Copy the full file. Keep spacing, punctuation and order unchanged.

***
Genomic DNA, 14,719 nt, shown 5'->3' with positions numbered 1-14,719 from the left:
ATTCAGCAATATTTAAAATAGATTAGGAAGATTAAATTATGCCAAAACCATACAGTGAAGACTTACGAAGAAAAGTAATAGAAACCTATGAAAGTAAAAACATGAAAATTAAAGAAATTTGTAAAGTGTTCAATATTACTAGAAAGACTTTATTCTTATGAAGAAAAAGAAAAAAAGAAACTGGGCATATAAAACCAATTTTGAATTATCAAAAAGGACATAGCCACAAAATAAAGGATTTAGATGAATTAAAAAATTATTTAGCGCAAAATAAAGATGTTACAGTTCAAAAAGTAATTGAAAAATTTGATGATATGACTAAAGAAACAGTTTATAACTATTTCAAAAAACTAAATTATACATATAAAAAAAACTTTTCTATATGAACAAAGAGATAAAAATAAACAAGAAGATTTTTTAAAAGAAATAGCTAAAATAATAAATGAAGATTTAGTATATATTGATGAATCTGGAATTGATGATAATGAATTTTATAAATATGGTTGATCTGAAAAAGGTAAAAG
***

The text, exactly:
Genomic DNA, 14,719 nt, shown 5'->3' with positions numbered 1-14,719 from the left:
ATTCAGCAATATTTAAAATAGATTAGGAAGATTAAATTATGCCAAAACCATACAGTGAAGACTTACGAAGAAAAGTAATAGAAACCTATGAAAGTAAAAACATGAAAATTAAAGAAATTTGTAAAGTGTTCAATATTACTAGAAAGACTTTATTCTTATGAAGAAAAAGAAAAAAAGAAACTGGGCATATAAAACCAATTTTGAATTATCAAAAAGGACATAGCCACAAAATAAAGGATTTAGATGAATTAAAAAATTATTTAGCGCAAAATAAAGATGTTACAGTTCAAAAAGTAATTGAAAAATTTGATGATATGACTAAAGAAACAGTTTATAACTATTTCAAAAAACTAAATTATACATATAAAAAAAACTTTTCTATATGAACAAAGAGATAAAAATAAACAAGAAGATTTTTTAAAAGAAATAGCTAAAATAATAAATGAAGATTTAGTATATATTGATGAATCTGGAATTGATGATAATGAATTTTATAAATATGGTTGATCTGAAAAAGGTAAAAG